And since becoming governor, Taraba under Ishaku has consistently performed the bi-annual maternal and child health week, which is a change in status quo. This high impact intervention for women and infants offered free of charge has drastically reduced maternal and child morbidity.

Hassan said: “From inception of Ishaku’s administration, the state Primary Health Care Development Agency has thrived and has gone a long way to ensure that the vulnerable and the less privileged get Services at a minimal cost and at other times free of charge.

“I can recall vividly during the first tenure of his Excellency, he gave the agency and the state commissioner for health a marching order to sign a memorandum of understanding with the Canadian government through UNICEF as our first major project to provide health care services to hard-to-reach settlements.

“Through a baseline survey, we came up with about 650 hard to reach resettlements across the 16 local government areas that were fully covered. “These are the areas where you will cross rivers and climb mountains to access, and where health facilities are far-fetched.”

Development Partners

One area where Ishaku’s drive to reposition PHC in the state has never failed is on prompt release of counterpart funds.

The state government’s timely release of those funds has solidified the relationship with development partners and has made Taraba government a trusted partner in various health projects.

Some of these projects include the Hard-To-Reach and Save One Million Lives. The latest of such was the release of $200,000 for the domestication of the Nigeria State Health Investment Project, NSHIP.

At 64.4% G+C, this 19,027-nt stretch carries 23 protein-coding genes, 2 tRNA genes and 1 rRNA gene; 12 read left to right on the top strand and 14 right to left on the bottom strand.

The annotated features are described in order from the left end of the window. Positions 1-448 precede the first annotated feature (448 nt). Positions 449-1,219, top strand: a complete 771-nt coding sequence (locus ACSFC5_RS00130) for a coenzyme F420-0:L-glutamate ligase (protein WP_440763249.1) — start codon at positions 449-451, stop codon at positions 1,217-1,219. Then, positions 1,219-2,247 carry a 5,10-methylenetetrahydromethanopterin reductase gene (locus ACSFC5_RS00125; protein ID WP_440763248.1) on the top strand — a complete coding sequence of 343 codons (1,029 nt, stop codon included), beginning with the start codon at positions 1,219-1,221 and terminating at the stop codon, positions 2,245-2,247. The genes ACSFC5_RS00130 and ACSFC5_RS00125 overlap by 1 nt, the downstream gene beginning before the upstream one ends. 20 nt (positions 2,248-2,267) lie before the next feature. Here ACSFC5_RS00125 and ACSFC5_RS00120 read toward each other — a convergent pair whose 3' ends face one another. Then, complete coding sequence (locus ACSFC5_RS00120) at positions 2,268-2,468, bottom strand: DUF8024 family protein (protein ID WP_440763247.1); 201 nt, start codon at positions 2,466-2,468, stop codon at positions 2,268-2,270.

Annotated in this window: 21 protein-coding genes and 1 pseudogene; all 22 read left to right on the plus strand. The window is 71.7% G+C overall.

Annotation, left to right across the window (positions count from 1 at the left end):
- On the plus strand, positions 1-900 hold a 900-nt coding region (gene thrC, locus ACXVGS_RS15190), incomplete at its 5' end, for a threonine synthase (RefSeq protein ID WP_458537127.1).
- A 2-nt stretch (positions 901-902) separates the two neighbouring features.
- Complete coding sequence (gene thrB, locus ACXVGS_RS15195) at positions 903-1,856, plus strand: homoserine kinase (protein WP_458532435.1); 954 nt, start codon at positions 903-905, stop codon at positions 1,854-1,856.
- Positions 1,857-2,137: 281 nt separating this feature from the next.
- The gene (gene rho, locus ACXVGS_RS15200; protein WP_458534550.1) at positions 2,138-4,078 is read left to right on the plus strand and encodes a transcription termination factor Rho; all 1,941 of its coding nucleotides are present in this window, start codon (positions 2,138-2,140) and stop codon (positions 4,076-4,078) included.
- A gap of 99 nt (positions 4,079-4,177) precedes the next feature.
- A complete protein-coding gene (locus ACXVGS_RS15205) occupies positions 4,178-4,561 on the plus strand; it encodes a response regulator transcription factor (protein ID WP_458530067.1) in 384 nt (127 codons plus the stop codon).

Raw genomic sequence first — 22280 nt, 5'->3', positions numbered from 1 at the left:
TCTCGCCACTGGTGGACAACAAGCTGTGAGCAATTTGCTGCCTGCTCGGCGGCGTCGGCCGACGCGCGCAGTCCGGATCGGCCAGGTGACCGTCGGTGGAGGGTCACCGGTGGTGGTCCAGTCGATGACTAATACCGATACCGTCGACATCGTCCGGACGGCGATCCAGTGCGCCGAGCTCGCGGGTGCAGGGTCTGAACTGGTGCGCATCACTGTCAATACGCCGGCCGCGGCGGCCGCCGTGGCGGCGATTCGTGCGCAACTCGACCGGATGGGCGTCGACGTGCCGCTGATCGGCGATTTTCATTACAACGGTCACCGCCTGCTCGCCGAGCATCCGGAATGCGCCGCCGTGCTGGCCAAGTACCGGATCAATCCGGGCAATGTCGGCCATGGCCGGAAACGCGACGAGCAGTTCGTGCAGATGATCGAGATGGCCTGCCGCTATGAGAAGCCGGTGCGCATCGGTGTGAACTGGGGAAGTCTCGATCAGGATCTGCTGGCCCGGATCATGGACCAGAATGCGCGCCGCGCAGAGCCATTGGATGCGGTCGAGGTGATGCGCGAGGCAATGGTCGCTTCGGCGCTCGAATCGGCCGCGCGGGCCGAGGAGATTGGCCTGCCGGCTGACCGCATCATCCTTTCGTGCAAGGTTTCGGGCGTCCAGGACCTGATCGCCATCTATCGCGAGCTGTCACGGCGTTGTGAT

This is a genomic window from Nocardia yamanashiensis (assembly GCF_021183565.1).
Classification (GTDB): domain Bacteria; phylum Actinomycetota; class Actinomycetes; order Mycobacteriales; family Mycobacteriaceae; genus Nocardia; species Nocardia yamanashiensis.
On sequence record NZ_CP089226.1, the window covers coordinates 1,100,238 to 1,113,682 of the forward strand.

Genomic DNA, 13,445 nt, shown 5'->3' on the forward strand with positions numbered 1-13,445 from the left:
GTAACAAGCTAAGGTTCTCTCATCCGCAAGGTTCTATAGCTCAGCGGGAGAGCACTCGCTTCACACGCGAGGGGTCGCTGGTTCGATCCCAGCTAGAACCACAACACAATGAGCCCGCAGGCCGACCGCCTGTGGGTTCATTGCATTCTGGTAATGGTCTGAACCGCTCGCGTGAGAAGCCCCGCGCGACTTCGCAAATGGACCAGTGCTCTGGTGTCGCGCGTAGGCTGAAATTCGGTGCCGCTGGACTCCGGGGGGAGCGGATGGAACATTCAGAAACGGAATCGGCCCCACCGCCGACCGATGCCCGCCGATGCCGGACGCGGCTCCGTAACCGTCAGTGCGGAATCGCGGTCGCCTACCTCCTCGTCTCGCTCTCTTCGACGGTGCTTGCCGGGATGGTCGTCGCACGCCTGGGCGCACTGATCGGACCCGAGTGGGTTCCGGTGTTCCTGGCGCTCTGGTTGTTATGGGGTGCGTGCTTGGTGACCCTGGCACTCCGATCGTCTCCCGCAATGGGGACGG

This high impact health project, supported by the World Bank prior to its domestication in Taraba, was piloted in Ondo, Nasarawa and Adamawa.

It has, however, brought a new lease of life to quality health care delivery in the state, as most of its interventions are executed through PHC facilities and have direct bearing on the lives of those living in rural areas.

“Governor Ishaku facilitated NSHIP with a matching grant of $200,000 to facilitate that would strengthen PHC delivery in the state”, Hassan said.

“The introduction of this enviable project boosted the capacity of PHCs in the state in terms of manpower, output and quality health care to rural dwellers. Because of its effectiveness, it is enjoying community partnership which further strengthened its acceptance by those it was intended for.

“We piloted this project with PHCs in ArdoKola local government, but it has now been scaled up to PHCs in 8 LGAs. This initiative also benefitted secondary health facilities like General Hospitals which work in synergy with PHCs during referrals in terms of capacity building and regular funding.

Human Resources

“The governor got accreditation for the college of nursing and midwifery during his first tenure for the institution to train future health workers not only for the state but the nation.

“The school before its accreditation did not admit students for ten years but with the governor’s intervention, the status quo changed and has started graduating students.

“Added to this, the governor recently gave approval for waivers to the primary health care agencies for community health officers, lab technicians, nurses among others who are at the verge of retirement to work additional three years to fill the vacuum that their retirement would have created, to allow the state train younger ones that would take over from them after the three year waiver lapses.

“Also over 160 nurses were injected into secondary health facilities in the state including retired nurses who were reabsorbed for a period of three years to bridge the manpower gap before young nurses complete their trainings.

“He also recently accepted our proposal to recruit 500 skilled human resources for health which we are currently fine-tuning to ensure that the right thing will be done when interviews commence for applicants.

“What we are happy about is the political will of the governor and his interest in ensuring that those at the lowest ebb have access to quality health care services.
“We are even happier that we at the Primary Health Care Development Agency were chosen to help achieve this lofty achievement within a short time.”